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Choices Choices Choices

2021 blog Feb 10, 2021

My mentor was a huge fan of Duke Ellington. Duke wrote for the members in his band, not for generic instruments. He knew their strengths and weaknesses. He knew what made them unique. Like any good orchestrator Duke was a master at finding unusual combinations of instruments. Now, because he had the same guys in the band for years he had no need to put instrument names on parts. He would just put their names on the parts. He intimately knew each player and how their individual sounds would blend. 

 

This was my example when I began writing arrangements. I quickly discovered that the more I knew about each player the more effective my arrangements became. Why? Because I was writing for the player, not the instrument. 

 

When I began doing synth scores I adapted this approach when using samples the same way in three respects.

 

1- Just like picking an instrumentation to book a band I would decide what I was looking for (sustains, shorts, waveforms, etc) before I began writing. I found that if I chose a group of sounds first I minimize the distraction looking for sounds while I was trying to write.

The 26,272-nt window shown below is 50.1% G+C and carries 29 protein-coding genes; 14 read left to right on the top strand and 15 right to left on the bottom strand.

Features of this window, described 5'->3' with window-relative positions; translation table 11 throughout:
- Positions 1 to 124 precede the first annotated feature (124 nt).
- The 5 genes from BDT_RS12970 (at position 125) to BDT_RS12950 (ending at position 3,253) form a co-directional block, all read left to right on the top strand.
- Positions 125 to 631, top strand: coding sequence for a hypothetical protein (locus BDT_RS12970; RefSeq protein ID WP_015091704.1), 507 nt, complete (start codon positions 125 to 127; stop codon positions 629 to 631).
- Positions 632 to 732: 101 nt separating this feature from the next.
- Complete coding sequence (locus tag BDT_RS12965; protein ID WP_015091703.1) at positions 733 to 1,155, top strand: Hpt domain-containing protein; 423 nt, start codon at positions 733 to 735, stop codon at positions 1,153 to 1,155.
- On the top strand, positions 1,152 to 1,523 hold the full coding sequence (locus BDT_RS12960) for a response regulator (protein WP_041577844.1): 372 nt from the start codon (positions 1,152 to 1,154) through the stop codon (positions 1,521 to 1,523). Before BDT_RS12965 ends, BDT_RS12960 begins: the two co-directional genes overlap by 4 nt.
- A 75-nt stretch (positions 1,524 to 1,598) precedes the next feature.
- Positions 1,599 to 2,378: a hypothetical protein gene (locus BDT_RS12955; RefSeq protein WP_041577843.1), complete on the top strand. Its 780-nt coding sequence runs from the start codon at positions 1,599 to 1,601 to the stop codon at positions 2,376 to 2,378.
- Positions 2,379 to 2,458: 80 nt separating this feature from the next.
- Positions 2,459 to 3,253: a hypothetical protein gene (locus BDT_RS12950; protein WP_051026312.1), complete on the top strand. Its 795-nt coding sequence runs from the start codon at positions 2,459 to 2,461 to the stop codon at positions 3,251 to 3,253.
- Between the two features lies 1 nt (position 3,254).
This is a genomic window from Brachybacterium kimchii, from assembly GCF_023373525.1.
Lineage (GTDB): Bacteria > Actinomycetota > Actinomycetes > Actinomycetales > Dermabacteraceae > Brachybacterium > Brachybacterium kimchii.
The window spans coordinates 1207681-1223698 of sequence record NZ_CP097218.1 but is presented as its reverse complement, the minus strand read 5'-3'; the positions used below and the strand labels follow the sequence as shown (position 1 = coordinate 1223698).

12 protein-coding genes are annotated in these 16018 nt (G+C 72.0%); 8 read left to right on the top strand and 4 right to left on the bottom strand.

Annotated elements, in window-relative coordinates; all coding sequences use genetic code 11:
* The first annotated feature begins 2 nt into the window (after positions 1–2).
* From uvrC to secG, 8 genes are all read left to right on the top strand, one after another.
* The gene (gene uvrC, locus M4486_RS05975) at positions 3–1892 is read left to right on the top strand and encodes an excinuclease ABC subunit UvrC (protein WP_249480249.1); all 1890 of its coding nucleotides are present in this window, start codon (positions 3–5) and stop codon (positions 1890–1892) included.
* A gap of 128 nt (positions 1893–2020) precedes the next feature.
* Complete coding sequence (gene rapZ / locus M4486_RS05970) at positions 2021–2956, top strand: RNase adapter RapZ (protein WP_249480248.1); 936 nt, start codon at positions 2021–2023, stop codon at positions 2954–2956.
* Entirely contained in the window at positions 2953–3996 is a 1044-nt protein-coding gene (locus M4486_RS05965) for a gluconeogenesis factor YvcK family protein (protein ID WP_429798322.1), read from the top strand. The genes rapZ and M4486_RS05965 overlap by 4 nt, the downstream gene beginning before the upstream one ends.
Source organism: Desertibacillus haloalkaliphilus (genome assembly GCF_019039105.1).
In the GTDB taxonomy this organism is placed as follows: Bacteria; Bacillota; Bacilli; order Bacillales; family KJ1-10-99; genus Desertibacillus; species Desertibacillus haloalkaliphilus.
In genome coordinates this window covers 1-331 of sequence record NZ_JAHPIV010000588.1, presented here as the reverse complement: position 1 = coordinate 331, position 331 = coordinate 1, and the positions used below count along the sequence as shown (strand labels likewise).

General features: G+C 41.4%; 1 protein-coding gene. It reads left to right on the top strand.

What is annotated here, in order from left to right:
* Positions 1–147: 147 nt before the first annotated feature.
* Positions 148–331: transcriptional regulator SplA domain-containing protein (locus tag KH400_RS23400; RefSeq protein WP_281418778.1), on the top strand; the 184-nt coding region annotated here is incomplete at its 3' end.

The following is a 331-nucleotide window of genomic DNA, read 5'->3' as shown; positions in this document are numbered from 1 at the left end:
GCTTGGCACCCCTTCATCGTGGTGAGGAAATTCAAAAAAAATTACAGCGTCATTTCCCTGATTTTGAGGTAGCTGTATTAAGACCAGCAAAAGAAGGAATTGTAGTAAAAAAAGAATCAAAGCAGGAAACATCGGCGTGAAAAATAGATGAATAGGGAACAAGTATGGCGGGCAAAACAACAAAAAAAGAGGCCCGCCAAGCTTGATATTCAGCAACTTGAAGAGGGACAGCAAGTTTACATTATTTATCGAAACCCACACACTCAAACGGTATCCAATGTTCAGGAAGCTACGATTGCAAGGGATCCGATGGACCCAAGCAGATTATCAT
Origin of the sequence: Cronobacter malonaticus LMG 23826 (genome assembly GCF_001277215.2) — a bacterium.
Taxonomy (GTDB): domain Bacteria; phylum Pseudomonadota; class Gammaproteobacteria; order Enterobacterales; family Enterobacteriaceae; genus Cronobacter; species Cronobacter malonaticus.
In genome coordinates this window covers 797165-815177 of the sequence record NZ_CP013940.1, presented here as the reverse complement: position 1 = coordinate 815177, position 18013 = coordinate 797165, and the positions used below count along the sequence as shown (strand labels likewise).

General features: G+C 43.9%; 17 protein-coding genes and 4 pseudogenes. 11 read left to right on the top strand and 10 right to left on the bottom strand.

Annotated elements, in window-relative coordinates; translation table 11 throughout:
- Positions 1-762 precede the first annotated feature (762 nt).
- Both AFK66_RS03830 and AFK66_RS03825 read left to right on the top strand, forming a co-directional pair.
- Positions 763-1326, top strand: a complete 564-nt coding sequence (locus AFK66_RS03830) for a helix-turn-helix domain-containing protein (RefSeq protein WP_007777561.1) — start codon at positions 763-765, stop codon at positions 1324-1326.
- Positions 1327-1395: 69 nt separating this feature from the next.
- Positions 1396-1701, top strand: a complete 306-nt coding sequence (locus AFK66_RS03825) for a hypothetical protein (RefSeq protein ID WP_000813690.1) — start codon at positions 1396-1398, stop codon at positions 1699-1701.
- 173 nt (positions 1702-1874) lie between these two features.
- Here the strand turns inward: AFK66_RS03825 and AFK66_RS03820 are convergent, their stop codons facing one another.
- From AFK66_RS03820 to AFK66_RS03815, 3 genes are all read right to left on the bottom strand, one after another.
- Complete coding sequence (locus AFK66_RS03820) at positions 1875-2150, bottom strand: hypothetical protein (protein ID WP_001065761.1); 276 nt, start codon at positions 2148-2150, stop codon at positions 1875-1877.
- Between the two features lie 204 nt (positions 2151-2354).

2- Having a specific instrumentation made mixing much easier. My track template and stems would be consistent. If you’ve ever tried to mix a complex track I’m sure you will know how valuable this is.

 

3- Limiting the sounds I used focused my attention on how to get the most out of the ensemble instead of wasting time endlessly looking for the perfect sound. 

 

One of my favorite quotes of all time is from an interview with Stravinsky. When asked by an interviewer why he was interested in serialism his response was: “The more limits I place on myself the freer I become”. 

 

What does this mean? 

 

If you look at an onion it appears to be one shape. As you peel back each layer its shape changes. You find that there is a lot more to an onion than how it appears at first glance. The same holds true for a combination of sounds. If you look beyond the obvious you will discover that more options for combining sounds exist than what appeared at first glance.

 

When you write for an acoustic ensemble you have to accommodate the limitations of the players and their instruments. When you buy sample libraries or instrument plugins the amount of choices are overwhelming. Who has time to absorb every choice? If you limit your choices of sounds (the instrumentation of your ensemble) it will be easier to keep your original objective fresh in your thoughts.

 

In today’s world we work with a LOT of instances and tracks. Even so, the concept still applies. Using every method possible to improve our workflow means time saved. And, as we all know, time is money.

 

The point is this: having a predictable, reliable workflow makes your process dependable. Dependability is attractive to clients. 

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